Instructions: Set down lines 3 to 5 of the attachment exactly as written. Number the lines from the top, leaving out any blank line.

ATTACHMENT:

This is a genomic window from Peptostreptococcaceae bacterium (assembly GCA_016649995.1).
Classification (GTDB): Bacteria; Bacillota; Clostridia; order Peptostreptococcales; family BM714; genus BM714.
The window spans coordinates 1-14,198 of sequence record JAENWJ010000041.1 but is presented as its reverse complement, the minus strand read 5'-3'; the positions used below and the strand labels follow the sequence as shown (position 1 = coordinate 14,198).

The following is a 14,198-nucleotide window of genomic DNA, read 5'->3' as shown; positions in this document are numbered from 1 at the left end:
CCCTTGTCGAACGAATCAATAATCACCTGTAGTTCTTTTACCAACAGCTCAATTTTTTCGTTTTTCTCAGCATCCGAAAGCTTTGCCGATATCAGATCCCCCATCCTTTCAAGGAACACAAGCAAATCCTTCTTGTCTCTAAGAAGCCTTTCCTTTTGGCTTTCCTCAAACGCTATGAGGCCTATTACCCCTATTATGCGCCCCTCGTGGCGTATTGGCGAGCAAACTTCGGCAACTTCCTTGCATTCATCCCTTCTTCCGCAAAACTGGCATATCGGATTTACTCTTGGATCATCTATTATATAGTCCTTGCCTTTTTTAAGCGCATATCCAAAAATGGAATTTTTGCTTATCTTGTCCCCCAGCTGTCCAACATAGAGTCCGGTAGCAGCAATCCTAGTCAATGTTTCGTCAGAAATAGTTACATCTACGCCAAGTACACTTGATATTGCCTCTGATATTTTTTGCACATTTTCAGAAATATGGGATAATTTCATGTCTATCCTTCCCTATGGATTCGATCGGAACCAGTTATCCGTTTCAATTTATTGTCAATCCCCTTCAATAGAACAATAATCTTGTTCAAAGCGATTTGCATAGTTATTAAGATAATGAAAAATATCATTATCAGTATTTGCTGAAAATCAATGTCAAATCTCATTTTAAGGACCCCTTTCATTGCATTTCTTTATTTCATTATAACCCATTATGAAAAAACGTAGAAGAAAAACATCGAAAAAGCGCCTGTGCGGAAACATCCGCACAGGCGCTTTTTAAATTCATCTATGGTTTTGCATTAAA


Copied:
The window spans coordinates 1-14,198 of sequence record JAENWJ010000041.1 but is presented as its reverse complement, the minus strand read 5'-3'; the positions used below and the strand labels follow the sequence as shown (position 1 = coordinate 14,198).

The following is a 14,198-nucleotide window of genomic DNA, read 5'->3' as shown; positions in this document are numbered from 1 at the left end:
CCCTTGTCGAACGAATCAATAATCACCTGTAGTTCTTTTACCAACAGCTCAATTTTTTCGTTTTTCTCAGCATCCGAAAGCTTTGCCGATATCAGATCCCCCATCCTTTCAAGGAACACAAGCAAATCCTTCTTGTCTCTAAGAAGCCTTTCCTTTTGGCTTTCCTCAAACGCTATGAGGCCTATTACCCCTATTATGCGCCCCTCGTGGCGTATTGGCGAGCAAACTTCGGCAACTTCCTTGCATTCATCCCTTCTTCCGCAAAACTGGCATATCGGATTTACTCTTGGATCATCTATTATATAGTCCTTGCCTTTTTTAAGCGCATATCCAAAAATGGAATTTTTGCTTATCTTGTCCCCCAGCTGTCCAACATAGAGTCCGGTAGCAGCAATCCTAGTCAATGTTTCGTCAGAAATAGTTACATCTACGCCAAGTACACTTGATATTGCCTCTGATATTTTTTGCACATTTTCAGAAATATGGGATAATTTCATGTCTATCCTTCCCTATGGATTCGATCGGAACCAGTTATCCGTTTCAATTTATTGTCAATCCCCTTCAATAGAACAATAATCTTGTTCAAAGCGATTTGCATAGTTATTAAGATAATGAAAAATATCATTATCAGTATTTGCTGAAAATCAATGTCAAATCTCATTTTAAGGACCCCTTTCATTGCATTTCTTTATTTCATTATAACCCATTATGAAAAAACGTAGAAGAAAAACATCGAAAAAGCGCCTGTGCGGAAACATCCGCACAGGCGCTTTTTAAATTCATCTATGGTTTTGCATTAAA